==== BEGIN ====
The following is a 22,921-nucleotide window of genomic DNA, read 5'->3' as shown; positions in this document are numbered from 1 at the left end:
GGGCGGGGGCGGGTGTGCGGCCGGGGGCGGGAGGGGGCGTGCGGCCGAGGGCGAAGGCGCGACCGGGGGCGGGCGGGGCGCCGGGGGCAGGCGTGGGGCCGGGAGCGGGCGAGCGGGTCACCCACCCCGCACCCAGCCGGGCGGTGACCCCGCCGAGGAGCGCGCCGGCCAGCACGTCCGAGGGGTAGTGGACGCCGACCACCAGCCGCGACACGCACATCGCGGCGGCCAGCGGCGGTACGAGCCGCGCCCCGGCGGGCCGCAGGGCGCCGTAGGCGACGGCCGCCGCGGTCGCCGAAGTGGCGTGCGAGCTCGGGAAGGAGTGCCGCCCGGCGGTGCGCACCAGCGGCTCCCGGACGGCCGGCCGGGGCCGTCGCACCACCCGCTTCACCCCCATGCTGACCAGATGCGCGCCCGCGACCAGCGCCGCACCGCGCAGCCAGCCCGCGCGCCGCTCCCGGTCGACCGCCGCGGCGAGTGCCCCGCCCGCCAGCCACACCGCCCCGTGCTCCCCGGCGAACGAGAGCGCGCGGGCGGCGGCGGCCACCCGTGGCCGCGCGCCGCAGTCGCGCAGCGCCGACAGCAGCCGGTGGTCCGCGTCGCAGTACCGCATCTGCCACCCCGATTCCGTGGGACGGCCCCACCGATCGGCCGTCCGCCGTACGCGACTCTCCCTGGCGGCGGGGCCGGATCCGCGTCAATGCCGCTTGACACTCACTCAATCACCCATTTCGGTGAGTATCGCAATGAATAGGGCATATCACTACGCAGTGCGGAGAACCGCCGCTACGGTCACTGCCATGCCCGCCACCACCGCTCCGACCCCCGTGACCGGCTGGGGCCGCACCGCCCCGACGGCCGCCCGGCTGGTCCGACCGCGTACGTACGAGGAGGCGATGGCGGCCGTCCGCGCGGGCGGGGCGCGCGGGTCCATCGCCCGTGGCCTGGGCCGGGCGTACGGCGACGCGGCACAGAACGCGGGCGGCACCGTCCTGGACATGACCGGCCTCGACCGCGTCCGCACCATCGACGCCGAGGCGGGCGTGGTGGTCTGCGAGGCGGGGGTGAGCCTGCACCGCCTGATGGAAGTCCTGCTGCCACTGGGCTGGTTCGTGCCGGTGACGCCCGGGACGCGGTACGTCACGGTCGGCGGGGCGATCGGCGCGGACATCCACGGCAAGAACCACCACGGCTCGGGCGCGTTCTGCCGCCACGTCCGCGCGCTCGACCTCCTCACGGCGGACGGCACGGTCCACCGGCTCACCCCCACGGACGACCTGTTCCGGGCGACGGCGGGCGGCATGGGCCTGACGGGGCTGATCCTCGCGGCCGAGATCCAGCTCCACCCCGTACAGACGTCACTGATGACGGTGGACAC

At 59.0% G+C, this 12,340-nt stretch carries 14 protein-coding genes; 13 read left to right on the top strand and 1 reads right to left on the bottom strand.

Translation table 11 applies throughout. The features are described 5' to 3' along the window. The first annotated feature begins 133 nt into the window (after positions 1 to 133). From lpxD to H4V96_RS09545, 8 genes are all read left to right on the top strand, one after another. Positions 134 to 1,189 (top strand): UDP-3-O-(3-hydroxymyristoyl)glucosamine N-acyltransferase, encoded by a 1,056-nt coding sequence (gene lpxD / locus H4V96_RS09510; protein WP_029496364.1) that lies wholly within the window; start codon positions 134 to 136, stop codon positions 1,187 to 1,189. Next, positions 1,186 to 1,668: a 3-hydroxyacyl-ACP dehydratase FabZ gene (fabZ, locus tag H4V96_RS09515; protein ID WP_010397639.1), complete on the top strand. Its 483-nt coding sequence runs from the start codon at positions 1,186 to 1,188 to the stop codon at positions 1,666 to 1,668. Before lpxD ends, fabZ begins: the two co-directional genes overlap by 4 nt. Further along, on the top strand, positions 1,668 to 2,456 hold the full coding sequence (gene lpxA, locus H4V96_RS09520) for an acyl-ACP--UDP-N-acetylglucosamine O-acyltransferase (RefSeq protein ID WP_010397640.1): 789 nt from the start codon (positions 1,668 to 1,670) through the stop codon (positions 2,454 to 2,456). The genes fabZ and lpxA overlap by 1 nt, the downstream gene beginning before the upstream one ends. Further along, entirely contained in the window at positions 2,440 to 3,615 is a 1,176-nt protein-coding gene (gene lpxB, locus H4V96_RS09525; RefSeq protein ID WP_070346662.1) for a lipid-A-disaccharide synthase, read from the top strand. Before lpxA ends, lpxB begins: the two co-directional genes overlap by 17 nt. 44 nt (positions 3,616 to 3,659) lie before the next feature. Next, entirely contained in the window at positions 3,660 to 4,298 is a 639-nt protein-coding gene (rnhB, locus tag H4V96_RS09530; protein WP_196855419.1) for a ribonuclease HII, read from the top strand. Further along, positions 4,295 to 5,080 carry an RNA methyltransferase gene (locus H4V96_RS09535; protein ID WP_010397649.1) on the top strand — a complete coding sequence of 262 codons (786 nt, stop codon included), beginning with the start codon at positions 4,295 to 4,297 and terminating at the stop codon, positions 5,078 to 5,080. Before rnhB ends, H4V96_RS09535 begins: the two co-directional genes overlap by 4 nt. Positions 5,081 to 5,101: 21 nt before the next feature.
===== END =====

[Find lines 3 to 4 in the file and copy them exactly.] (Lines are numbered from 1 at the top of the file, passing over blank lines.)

At 59.0% G+C, this 12,340-nt stretch carries 14 protein-coding genes; 13 read left to right on the top strand and 1 reads right to left on the bottom strand.

Translation table 11 applies throughout. The features are described 5' to 3' along the window. The first annotated feature begins 133 nt into the window (after positions 1 to 133). From lpxD to H4V96_RS09545, 8 genes are all read left to right on the top strand, one after another. Positions 134 to 1,189 (top strand): UDP-3-O-(3-hydroxymyristoyl)glucosamine N-acyltransferase, encoded by a 1,056-nt coding sequence (gene lpxD / locus H4V96_RS09510; protein WP_029496364.1) that lies wholly within the window; start codon positions 134 to 136, stop codon positions 1,187 to 1,189. Next, positions 1,186 to 1,668: a 3-hydroxyacyl-ACP dehydratase FabZ gene (fabZ, locus tag H4V96_RS09515; protein ID WP_010397639.1), complete on the top strand. Its 483-nt coding sequence runs from the start codon at positions 1,186 to 1,188 to the stop codon at positions 1,666 to 1,668. Before lpxD ends, fabZ begins: the two co-directional genes overlap by 4 nt. Further along, on the top strand, positions 1,668 to 2,456 hold the full coding sequence (gene lpxA, locus H4V96_RS09520) for an acyl-ACP--UDP-N-acetylglucosamine O-acyltransferase (RefSeq protein ID WP_010397640.1): 789 nt from the start codon (positions 1,668 to 1,670) through the stop codon (positions 2,454 to 2,456). The genes fabZ and lpxA overlap by 1 nt, the downstream gene beginning before the upstream one ends. Further along, entirely contained in the window at positions 2,440 to 3,615 is a 1,176-nt protein-coding gene (gene lpxB, locus H4V96_RS09525; RefSeq protein ID WP_070346662.1) for a lipid-A-disaccharide synthase, read from the top strand. Before lpxA ends, lpxB begins: the two co-directional genes overlap by 17 nt. 44 nt (positions 3,616 to 3,659) lie before the next feature. Next, entirely contained in the window at positions 3,660 to 4,298 is a 639-nt protein-coding gene (rnhB, locus tag H4V96_RS09530; protein WP_196855419.1) for a ribonuclease HII, read from the top strand. Further along, positions 4,295 to 5,080 carry an RNA methyltransferase gene (locus H4V96_RS09535; protein ID WP_010397649.1) on the top strand — a complete coding sequence of 262 codons (786 nt, stop codon included), beginning with the start codon at positions 4,295 to 4,297 and terminating at the stop codon, positions 5,078 to 5,080. Before rnhB ends, H4V96_RS09535 begins: the two co-directional genes overlap by 4 nt. Positions 5,081 to 5,101: 21 nt before the next feature.